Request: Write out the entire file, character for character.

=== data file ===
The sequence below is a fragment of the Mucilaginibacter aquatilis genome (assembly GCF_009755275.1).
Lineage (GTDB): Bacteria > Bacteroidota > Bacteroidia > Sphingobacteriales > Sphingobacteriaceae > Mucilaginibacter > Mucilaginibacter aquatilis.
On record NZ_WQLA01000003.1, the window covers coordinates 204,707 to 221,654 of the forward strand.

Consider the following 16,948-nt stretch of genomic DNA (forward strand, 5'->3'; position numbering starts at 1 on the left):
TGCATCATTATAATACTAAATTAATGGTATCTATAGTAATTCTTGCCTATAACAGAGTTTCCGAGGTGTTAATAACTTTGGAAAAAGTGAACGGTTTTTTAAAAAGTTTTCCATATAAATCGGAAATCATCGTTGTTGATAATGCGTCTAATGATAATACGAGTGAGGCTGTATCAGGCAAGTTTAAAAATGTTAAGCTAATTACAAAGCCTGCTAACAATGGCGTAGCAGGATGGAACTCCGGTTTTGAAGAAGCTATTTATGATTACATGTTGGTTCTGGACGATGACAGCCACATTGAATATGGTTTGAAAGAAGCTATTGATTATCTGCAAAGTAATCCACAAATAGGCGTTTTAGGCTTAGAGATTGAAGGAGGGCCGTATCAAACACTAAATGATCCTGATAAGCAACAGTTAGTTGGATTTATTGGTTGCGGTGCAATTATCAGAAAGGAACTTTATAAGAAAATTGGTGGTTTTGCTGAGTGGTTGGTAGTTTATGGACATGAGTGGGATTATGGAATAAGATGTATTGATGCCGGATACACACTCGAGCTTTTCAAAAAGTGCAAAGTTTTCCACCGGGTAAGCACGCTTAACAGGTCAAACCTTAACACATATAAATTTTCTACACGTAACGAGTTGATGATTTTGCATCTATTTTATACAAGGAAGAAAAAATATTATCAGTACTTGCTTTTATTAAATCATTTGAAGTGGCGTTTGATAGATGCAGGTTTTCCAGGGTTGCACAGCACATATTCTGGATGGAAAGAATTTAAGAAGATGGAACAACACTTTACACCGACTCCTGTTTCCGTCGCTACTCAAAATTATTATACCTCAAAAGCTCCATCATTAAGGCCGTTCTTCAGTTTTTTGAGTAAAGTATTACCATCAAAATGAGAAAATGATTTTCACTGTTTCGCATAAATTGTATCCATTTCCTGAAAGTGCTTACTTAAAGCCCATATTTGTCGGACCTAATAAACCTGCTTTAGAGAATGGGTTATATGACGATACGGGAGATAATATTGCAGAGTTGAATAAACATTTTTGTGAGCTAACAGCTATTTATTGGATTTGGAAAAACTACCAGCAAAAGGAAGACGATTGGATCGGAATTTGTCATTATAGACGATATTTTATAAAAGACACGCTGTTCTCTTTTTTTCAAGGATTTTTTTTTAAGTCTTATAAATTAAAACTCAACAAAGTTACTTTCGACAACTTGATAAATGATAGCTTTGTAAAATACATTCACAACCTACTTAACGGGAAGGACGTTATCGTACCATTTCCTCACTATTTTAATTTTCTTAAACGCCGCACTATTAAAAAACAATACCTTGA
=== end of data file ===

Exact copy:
The sequence below is a fragment of the Mucilaginibacter aquatilis genome (assembly GCF_009755275.1).
Lineage (GTDB): Bacteria > Bacteroidota > Bacteroidia > Sphingobacteriales > Sphingobacteriaceae > Mucilaginibacter > Mucilaginibacter aquatilis.
On record NZ_WQLA01000003.1, the window covers coordinates 204,707 to 221,654 of the forward strand.

Consider the following 16,948-nt stretch of genomic DNA (forward strand, 5'->3'; position numbering starts at 1 on the left):
TGCATCATTATAATACTAAATTAATGGTATCTATAGTAATTCTTGCCTATAACAGAGTTTCCGAGGTGTTAATAACTTTGGAAAAAGTGAACGGTTTTTTAAAAAGTTTTCCATATAAATCGGAAATCATCGTTGTTGATAATGCGTCTAATGATAATACGAGTGAGGCTGTATCAGGCAAGTTTAAAAATGTTAAGCTAATTACAAAGCCTGCTAACAATGGCGTAGCAGGATGGAACTCCGGTTTTGAAGAAGCTATTTATGATTACATGTTGGTTCTGGACGATGACAGCCACATTGAATATGGTTTGAAAGAAGCTATTGATTATCTGCAAAGTAATCCACAAATAGGCGTTTTAGGCTTAGAGATTGAAGGAGGGCCGTATCAAACACTAAATGATCCTGATAAGCAACAGTTAGTTGGATTTATTGGTTGCGGTGCAATTATCAGAAAGGAACTTTATAAGAAAATTGGTGGTTTTGCTGAGTGGTTGGTAGTTTATGGACATGAGTGGGATTATGGAATAAGATGTATTGATGCCGGATACACACTCGAGCTTTTCAAAAAGTGCAAAGTTTTCCACCGGGTAAGCACGCTTAACAGGTCAAACCTTAACACATATAAATTTTCTACACGTAACGAGTTGATGATTTTGCATCTATTTTATACAAGGAAGAAAAAATATTATCAGTACTTGCTTTTATTAAATCATTTGAAGTGGCGTTTGATAGATGCAGGTTTTCCAGGGTTGCACAGCACATATTCTGGATGGAAAGAATTTAAGAAGATGGAACAACACTTTACACCGACTCCTGTTTCCGTCGCTACTCAAAATTATTATACCTCAAAAGCTCCATCATTAAGGCCGTTCTTCAGTTTTTTGAGTAAAGTATTACCATCAAAATGAGAAAATGATTTTCACTGTTTCGCATAAATTGTATCCATTTCCTGAAAGTGCTTACTTAAAGCCCATATTTGTCGGACCTAATAAACCTGCTTTAGAGAATGGGTTATATGACGATACGGGAGATAATATTGCAGAGTTGAATAAACATTTTTGTGAGCTAACAGCTATTTATTGGATTTGGAAAAACTACCAGCAAAAGGAAGACGATTGGATCGGAATTTGTCATTATAGACGATATTTTATAAAAGACACGCTGTTCTCTTTTTTTCAAGGATTTTTTTTTAAGTCTTATAAATTAAAACTCAACAAAGTTACTTTCGACAACTTGATAAATGATAGCTTTGTAAAATACATTCACAACCTACTTAACGGGAAGGACGTTATCGTACCATTTCCTCACTATTTTAATTTTCTTAAACGCCGCACTATTAAAAAACAATACCTTGA